Dent v. StateAnnotate this Case
714 So. 2d 988 (1998)
Ex parte State of Alabama. (Re James Henry DENT and One 1993 Chrysler Van, VIN 1C4GH54R2PX526032 v. STATE of Alabama).
Supreme Court of Alabama.
April 24, 1998.
Bill Pryor, atty. gen., and Yvonne A.H. Saxon, asst. atty. gen., for petitioner.
No brief filed for respondent.
Prior report: Ala.Civ.App., 714 So. 2d 985.
SHORES, HOUSTON, KENNEDY, and COOK, JJ., concur.
HOOPER, C.J., and MADDOX, SEE, and LYONS, JJ., dissent.
MADDOX, Justice (dissenting).
I respectfully dissent from the denial of certiorari review. In order to explain my reasons for doing so, I will briefly set out the facts of this case.
On September 22, 1995, officer B.C. Cooper of the Headland Police Department stopped James Henry Dent for speeding. After Mr. Dent gave consent, officers called to the scene searched his van, recovering approximately 5.5 grams of marijuana. Dent subsequently pleaded guilty to a misdemeanor possession charge; he was given a 12-month suspended sentence and was fined $250.
During the same period, the Henry County Sheriff's Department instituted forfeiture proceedings against the van Dent had been driving. The trial court applied the "instrumentality" test put forward by Justice Scalia in Austin v. United States, 509 U.S. 602, 113 S. Ct. 2801, 125 L. Ed. 2d 488 (1993) (Scalia, J., concurring in part and concurring in the judgment), and ordered that the van, valued at $18,000, be forfeited. Dent appealed, arguing that the forfeiture was excessive and thus violated the Eighth Amendment to the United States Constitution.
In Austin, Justice Scalia wrote that "an in rem forfeiture goes beyond the traditional limits that the Eighth Amendment permits if it applies to property that cannot properly be regarded as an instrumentality of the offense." Austin, 509 U.S. at 627-28, 113 S. Ct. at 2815. To determine whether an object was an "instrumentality" of the offense, the relevant question Justice Scalia would raise is: Was the relationship of the object "close enough [to the crime] to render the property, under traditional standards, `guilty' and hence forfeitable"? 509 U.S. at 628, 113 *989 S. Ct. at 2815. Therefore, according to Justice Scalia, "[t]he question is not how much the confiscated property is worth, but whether the confiscated property has a close enough relationship to the offense." 509 U.S. at 628, 113 S. Ct. at 2815. In Austin, however, a majority of the Supreme Court did not set forth a test to be used for determining whether a civil forfeiture violates the Eighth Amendment.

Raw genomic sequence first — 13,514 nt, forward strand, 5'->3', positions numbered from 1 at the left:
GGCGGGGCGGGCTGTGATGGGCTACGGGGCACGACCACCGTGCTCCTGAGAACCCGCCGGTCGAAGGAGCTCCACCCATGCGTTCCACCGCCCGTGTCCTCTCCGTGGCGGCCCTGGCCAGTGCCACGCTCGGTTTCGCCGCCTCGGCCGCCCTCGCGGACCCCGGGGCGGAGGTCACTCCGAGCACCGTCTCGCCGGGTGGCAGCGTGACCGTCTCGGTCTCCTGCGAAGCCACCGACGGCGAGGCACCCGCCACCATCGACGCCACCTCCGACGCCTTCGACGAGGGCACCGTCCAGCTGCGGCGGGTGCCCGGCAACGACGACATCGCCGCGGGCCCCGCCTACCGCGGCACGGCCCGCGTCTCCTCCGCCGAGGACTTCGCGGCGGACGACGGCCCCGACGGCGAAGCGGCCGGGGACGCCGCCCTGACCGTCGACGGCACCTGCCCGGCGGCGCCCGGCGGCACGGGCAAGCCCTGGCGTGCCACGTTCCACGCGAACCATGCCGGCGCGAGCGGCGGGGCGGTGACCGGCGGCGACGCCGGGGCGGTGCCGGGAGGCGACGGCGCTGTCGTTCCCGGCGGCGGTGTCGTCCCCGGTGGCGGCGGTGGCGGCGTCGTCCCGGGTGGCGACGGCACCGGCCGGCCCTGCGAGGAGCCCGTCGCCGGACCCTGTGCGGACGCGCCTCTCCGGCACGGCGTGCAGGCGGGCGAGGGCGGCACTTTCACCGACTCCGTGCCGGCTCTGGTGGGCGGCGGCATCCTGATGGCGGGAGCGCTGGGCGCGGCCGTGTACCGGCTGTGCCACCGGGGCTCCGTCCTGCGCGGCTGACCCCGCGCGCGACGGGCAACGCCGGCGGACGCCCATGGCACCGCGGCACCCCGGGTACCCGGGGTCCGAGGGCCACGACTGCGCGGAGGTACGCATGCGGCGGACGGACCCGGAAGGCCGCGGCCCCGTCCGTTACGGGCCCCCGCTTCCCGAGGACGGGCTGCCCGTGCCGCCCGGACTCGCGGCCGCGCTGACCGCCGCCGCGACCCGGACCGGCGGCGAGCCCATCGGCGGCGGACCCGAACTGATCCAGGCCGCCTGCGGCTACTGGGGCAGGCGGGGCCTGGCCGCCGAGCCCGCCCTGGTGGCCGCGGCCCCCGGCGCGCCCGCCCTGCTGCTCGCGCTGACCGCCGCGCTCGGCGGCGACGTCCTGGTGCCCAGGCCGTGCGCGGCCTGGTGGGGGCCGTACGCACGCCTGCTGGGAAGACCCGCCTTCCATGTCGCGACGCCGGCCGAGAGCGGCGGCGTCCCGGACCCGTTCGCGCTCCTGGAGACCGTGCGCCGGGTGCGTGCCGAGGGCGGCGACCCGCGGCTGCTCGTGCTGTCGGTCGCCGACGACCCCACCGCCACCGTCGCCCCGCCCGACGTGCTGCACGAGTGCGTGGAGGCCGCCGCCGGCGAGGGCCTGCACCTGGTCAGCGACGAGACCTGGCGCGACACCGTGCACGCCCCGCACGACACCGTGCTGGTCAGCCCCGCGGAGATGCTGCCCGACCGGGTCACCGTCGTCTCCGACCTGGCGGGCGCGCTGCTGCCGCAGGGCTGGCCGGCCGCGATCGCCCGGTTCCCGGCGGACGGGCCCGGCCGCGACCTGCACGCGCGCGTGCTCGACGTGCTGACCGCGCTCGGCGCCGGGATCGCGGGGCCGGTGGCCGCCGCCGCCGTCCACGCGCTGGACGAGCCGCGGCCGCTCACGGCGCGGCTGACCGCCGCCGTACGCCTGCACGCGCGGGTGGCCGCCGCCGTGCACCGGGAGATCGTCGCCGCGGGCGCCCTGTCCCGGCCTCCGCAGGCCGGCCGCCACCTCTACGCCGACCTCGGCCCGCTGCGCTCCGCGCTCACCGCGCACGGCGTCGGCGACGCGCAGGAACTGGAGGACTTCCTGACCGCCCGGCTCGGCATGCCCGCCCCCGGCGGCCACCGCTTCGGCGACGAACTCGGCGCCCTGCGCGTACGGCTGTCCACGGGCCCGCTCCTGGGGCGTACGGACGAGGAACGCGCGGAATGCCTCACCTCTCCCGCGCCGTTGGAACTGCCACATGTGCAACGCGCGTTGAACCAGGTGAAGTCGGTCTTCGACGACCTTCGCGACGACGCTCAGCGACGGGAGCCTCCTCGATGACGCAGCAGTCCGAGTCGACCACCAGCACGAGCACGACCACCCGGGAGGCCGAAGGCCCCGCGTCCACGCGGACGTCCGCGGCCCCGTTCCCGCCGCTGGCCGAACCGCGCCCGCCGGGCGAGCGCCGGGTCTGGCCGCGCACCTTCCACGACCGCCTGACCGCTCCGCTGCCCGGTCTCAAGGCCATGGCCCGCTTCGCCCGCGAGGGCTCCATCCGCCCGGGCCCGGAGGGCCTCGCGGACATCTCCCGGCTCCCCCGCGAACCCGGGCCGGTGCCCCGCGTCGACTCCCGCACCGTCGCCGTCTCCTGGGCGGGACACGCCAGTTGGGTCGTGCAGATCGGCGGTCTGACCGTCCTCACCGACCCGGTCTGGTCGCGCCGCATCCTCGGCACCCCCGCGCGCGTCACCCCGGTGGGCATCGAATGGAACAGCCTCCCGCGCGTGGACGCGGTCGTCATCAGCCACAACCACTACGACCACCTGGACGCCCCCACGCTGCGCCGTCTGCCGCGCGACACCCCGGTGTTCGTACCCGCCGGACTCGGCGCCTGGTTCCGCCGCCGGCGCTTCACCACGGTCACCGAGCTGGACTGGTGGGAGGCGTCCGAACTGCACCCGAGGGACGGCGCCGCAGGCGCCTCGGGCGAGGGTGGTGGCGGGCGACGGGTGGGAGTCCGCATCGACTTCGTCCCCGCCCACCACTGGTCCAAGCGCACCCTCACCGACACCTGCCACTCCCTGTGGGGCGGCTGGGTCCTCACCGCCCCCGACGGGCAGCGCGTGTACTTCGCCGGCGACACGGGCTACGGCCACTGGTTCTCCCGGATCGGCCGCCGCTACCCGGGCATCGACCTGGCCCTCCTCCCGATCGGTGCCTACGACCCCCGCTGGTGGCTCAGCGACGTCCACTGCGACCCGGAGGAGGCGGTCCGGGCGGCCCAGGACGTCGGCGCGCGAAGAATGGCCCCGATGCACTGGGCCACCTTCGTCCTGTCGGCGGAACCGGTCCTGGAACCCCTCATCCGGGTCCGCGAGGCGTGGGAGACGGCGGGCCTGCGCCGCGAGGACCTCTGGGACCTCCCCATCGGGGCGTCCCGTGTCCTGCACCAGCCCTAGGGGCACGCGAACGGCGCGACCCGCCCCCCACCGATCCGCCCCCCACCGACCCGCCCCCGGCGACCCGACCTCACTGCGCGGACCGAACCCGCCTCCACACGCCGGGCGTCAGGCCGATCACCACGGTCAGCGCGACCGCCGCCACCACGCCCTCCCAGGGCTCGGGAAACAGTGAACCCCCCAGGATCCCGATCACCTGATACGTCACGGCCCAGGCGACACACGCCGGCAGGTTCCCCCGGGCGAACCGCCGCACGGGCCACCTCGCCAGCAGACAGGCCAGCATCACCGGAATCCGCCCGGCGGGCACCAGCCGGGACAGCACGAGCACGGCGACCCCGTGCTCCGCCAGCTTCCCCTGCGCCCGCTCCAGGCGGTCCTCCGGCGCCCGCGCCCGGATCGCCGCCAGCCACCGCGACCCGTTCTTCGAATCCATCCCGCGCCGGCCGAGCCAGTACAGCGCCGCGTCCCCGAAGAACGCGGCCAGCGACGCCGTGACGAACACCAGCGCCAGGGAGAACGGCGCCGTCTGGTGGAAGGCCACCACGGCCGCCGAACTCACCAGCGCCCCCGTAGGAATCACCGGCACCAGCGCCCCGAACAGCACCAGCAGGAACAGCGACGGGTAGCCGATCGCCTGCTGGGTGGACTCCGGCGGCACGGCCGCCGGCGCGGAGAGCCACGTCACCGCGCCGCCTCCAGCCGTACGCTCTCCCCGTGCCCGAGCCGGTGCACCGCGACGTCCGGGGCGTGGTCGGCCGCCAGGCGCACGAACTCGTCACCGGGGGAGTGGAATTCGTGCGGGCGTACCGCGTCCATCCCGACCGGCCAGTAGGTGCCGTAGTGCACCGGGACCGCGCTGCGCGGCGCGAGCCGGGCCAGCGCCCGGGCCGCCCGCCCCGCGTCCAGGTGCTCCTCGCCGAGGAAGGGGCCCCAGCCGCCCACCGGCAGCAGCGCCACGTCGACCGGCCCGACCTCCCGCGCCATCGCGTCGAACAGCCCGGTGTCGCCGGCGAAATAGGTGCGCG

In this case, the Court of Civil Appeals reversed the forfeiture order, holding that the "proportionality" test of United States v. One Parcel Property Located at 427 and 429 Hall Street, Montgomery, Montgomery County, Alabama, 74 F.3d 1165 (11th Cir. 1996), rather than the "instrumentality" test, should be applied. In One Parcel, the 11th Circuit held that a court engaging in an excessiveness analysis in a civil forfeiture case must ask:"Given the offense for which the owner is being punished, is the fine (imposed by civil forfeiture) excessive? ... [T]he core of [this] proportionality review is a comparison of the severity of the fine with the seriousness of the underlying offense ...."
74 F.3d at 1172.
In Bennis v. Michigan, 516 U.S. 442, 116 S. Ct. 994, 134 L. Ed. 2d 68 (1996), the Supreme Court reexamined the forfeiture issue from a slightly different perspective. In that case, the Court, in a 5-4 decision, affirmed the forfeiture of a wife's interest in a jointly owned automobile in which her husband had been caught engaging in illicit sexual activity. Although Bennis has been severely criticized, it remains the law. I realize that in Bennis the Supreme Court did not state which test a court should apply when engaging in an excessiveness analysis; however, I believe that the decision is nonetheless informative.
Because we are, at this point, merely deciding whether to review the holding of the Court of Civil Appeals, I do not need to finally conclude whether the "instrumentality" test or the "proportionality" test ought to be applied. I do believe, however, that we should, at least, grant certiorari review in order to further consider the issues presented in this case. Consequently, I respectfully dissent.
LYONS, J., concurs.